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Cigars Across America: U.S. Cigar Makers

Michael Frank
From the Print Edition:
maduro issue, Winter 93/94

(continued from page 6)

Miami, Union City, New Jersey; Tampa, Florida; Las Vegas and Los Angeles all have at least one cigar factory to their credit. But the factories, or chinchales, are rarely located next to the local mall. Finding them can be difficult and usually requires some patience.

Don't expect timely customer service. When you enter a chinchal you are really stepping onto the factory floor, even if the factory is only two or three rollers strong. In time you will be helped.

Now comes the hard part. If your Spanish skills are lacking or you have only a scant understanding of cigars, you may be bullied into buying something you don't like. Be firm. Even with the language barrier, your money speaks Esperanto, and you should demand that you get the cigar that you're looking for. Here are a few rules:


The biggest knock against small operations is that they can't afford to buy and store large quantities of leaf. This is true. Most chinchales rely on the goodwill of men like John Oliva, president of Oliva Tobacco, one of the largest, privately owned tobacco-trading companies in the world. "We bend over backward to help these guys. They're all that's left." Oliva says that it is rarely profitable to store tobacco in small quantities, but with so few rolling operations left, he is happy to accommodate them. Oliva says the chinchales "pay more to carry less," but keeping less tobacco in-house is also costly because the maintenance of leaf quality is relinquished to another party. And once preaged cigar tobacco winds up in a chinchal, it is likely that other, more powerful cigar manufacturers rejected it.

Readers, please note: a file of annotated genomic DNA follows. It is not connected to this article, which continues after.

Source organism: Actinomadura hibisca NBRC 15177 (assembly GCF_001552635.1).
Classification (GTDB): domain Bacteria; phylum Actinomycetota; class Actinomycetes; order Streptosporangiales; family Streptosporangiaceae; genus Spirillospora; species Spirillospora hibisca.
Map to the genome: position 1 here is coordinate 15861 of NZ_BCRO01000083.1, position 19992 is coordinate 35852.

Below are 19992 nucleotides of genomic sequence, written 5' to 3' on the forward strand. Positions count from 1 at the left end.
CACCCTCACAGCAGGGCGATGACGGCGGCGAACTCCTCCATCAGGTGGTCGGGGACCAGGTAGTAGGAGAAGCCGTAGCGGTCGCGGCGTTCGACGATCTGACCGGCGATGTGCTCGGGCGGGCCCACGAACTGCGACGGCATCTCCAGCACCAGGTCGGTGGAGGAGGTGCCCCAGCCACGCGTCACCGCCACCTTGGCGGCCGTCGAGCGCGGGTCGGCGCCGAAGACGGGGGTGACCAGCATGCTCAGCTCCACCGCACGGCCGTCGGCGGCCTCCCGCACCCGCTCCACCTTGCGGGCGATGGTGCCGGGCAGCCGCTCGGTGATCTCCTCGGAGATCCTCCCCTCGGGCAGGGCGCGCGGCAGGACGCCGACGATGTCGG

There is also a problem at chinchales with inconsistent maintenance of cigar humidity. (Miami is the exception, where most chinchales have walk-in humidors.) At some shops, cigars are rolled and simply left out in a cupboard until they are purchased. Buying straight from the rollers' table is better in this case.

Sizes and Blends

At many chinchales, the blend is the same throughout the size range, so choosing a size is less important than finding a shop that creates the right blend for your taste. This takes some experimentation. If you ask politely, you may be able to determine which tobaccos are used, but there is no better barometer than your taste buds.

Some places actually make unusual sizes like pyramids, but it is more common to find simple sizes like double coronas or Churchills and even smaller ones, like miniatures.


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